Suppose I have this table (simplified from my project):
create table BillTax ( BillID int not null constraint FK_BillTax_Bill foreign key references Bill(BillID), TaxCode varchar(20) not null, constraint PK_BillTax primary key clustered (BillID, TaxCode), TaxRate decimal (10, 9) not null, TaxAmount decimal (12, 4) not null, );
As you can see, the primary key is a composite of the BillID and TaxCode columns and uses a clustered index for speed. All queries against the table will seek on BillID, but some queries will seek on both BillID and TaxCode. Also, all queries will include other columns (e.g. TaxRate, TaxAmount) as result data. Given these queries, is it useful to create a separate (non-clustered) index on just the BillID column?
- Waste of space
- Added complexity
- Decreased performance on inserts
- Index on a single column should be pretty small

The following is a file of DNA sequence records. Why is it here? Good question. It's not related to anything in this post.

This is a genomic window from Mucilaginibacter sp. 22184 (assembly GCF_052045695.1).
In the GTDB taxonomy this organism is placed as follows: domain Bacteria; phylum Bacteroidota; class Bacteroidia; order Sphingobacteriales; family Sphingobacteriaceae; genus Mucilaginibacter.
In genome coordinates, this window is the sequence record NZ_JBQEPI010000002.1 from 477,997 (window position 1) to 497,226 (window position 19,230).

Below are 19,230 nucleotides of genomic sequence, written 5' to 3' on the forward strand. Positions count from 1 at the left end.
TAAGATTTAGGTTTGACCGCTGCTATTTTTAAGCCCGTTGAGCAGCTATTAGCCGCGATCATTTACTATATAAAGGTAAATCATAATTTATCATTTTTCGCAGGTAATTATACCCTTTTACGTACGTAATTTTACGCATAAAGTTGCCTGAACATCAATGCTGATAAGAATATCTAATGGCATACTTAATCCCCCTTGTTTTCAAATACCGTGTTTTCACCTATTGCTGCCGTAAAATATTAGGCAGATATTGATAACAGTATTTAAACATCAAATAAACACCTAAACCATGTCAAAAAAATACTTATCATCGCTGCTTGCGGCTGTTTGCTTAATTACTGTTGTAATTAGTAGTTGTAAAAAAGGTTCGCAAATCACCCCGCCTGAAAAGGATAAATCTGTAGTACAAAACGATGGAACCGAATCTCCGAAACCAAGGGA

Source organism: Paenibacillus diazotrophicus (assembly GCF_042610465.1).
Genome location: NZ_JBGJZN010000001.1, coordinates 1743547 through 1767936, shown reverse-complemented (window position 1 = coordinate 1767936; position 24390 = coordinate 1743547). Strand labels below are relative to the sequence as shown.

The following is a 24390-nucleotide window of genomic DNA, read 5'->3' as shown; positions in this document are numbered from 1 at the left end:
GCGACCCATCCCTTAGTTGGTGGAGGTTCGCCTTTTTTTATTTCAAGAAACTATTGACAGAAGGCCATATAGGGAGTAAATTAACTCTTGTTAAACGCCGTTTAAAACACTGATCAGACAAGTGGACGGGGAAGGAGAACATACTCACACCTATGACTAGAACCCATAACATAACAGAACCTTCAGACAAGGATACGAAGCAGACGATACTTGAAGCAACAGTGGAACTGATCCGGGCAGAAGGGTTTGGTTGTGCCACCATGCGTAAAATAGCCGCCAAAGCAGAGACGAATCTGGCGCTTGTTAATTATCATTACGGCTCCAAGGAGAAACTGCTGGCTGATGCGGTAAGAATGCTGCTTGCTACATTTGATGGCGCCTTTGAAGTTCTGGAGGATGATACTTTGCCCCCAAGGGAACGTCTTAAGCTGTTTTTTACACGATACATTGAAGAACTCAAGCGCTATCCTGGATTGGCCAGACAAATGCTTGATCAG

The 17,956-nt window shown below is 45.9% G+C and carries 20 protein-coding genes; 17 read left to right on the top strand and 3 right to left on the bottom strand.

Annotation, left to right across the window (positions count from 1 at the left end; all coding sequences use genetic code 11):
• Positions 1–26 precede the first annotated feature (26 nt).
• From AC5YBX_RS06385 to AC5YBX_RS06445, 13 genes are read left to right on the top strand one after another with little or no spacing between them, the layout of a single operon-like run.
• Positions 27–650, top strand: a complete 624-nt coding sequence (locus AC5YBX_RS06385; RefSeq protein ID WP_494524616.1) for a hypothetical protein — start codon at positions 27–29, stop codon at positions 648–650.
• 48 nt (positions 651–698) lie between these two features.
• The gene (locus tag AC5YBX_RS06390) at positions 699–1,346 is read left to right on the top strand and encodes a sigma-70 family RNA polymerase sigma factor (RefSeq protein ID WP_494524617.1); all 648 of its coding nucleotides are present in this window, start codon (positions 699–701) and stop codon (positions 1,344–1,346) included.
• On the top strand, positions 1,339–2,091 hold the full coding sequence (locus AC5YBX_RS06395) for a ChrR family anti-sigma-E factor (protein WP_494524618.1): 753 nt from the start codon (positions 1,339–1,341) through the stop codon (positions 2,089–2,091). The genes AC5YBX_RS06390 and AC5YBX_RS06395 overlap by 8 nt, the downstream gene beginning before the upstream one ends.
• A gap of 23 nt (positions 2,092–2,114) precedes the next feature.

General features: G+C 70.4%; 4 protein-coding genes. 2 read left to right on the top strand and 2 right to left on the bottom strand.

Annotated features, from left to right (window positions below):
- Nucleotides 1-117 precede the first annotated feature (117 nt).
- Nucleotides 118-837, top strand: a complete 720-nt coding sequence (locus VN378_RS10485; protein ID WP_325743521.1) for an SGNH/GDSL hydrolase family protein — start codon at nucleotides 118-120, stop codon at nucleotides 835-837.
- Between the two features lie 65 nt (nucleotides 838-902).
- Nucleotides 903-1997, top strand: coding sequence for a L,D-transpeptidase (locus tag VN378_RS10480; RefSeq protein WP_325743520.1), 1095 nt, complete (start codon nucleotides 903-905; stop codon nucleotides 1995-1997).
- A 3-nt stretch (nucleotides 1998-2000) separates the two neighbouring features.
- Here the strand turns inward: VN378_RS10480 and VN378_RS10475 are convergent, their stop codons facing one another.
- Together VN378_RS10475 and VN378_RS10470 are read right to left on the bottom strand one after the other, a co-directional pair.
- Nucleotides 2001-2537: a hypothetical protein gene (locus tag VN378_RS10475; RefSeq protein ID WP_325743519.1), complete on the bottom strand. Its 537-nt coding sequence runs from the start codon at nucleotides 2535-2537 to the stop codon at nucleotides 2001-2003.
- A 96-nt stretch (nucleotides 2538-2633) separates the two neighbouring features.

- Query optimizer should be able to pick the best query either way (but we know the query optimizer is not always as smart as we'd want)
My understanding is that if I query this table on just the BillID column, the query optimizer will still use the clustered index because that index has the BillID column as its first column. And it will be quite fast because even though the index will be a little bigger as it includes the TaxCode column, being clustered will make up for that. On the other hand, one could argue that a single non-clustered index could be faster, if the data coming back is not that heavy. See Nonclustered index is faster than clustered index? for a related question.
I know, I know, try both and measure it yourself. I guess I'm just wondering if there is a major theoretical consideration I'm missing that renders one approach or the other moot.
Note: I found a possible duplicate here, but it deals specifically with PostgreSQL, and the accepted answer relies on some DBMS-specific implementation details like data type storage sizes: Is a composite index also good for queries on the first field? (sic).